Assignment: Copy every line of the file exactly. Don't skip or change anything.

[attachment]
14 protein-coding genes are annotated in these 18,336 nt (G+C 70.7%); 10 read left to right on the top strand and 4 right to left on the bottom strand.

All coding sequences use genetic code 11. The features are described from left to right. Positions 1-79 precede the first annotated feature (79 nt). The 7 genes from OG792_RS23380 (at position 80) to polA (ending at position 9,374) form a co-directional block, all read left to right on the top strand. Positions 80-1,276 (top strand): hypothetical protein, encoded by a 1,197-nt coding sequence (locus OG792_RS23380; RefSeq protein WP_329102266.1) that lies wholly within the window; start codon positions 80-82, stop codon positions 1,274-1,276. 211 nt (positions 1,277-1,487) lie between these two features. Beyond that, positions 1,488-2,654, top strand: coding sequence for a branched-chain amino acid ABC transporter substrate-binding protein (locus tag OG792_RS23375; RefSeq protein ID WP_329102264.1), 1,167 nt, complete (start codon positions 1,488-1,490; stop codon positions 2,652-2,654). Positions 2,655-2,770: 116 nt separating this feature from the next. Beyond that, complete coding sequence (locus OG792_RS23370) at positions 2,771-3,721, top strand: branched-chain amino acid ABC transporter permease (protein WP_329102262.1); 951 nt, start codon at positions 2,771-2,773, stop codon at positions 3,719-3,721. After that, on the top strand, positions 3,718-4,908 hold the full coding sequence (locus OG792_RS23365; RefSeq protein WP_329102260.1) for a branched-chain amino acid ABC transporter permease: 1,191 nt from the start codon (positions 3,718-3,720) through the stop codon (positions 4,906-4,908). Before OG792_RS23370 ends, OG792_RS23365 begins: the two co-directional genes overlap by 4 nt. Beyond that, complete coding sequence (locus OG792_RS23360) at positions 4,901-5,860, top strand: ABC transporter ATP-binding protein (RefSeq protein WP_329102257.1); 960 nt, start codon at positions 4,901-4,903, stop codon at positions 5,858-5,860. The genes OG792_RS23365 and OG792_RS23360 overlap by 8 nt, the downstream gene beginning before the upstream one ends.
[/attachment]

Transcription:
14 protein-coding genes are annotated in these 18,336 nt (G+C 70.7%); 10 read left to right on the top strand and 4 right to left on the bottom strand.

All coding sequences use genetic code 11. The features are described from left to right. Positions 1-79 precede the first annotated feature (79 nt). The 7 genes from OG792_RS23380 (at position 80) to polA (ending at position 9,374) form a co-directional block, all read left to right on the top strand. Positions 80-1,276 (top strand): hypothetical protein, encoded by a 1,197-nt coding sequence (locus OG792_RS23380; RefSeq protein WP_329102266.1) that lies wholly within the window; start codon positions 80-82, stop codon positions 1,274-1,276. 211 nt (positions 1,277-1,487) lie between these two features. Beyond that, positions 1,488-2,654, top strand: coding sequence for a branched-chain amino acid ABC transporter substrate-binding protein (locus tag OG792_RS23375; RefSeq protein ID WP_329102264.1), 1,167 nt, complete (start codon positions 1,488-1,490; stop codon positions 2,652-2,654). Positions 2,655-2,770: 116 nt separating this feature from the next. Beyond that, complete coding sequence (locus OG792_RS23370) at positions 2,771-3,721, top strand: branched-chain amino acid ABC transporter permease (protein WP_329102262.1); 951 nt, start codon at positions 2,771-2,773, stop codon at positions 3,719-3,721. After that, on the top strand, positions 3,718-4,908 hold the full coding sequence (locus OG792_RS23365; RefSeq protein WP_329102260.1) for a branched-chain amino acid ABC transporter permease: 1,191 nt from the start codon (positions 3,718-3,720) through the stop codon (positions 4,906-4,908). Before OG792_RS23370 ends, OG792_RS23365 begins: the two co-directional genes overlap by 4 nt. Beyond that, complete coding sequence (locus OG792_RS23360) at positions 4,901-5,860, top strand: ABC transporter ATP-binding protein (RefSeq protein WP_329102257.1); 960 nt, start codon at positions 4,901-4,903, stop codon at positions 5,858-5,860. The genes OG792_RS23365 and OG792_RS23360 overlap by 8 nt, the downstream gene beginning before the upstream one ends.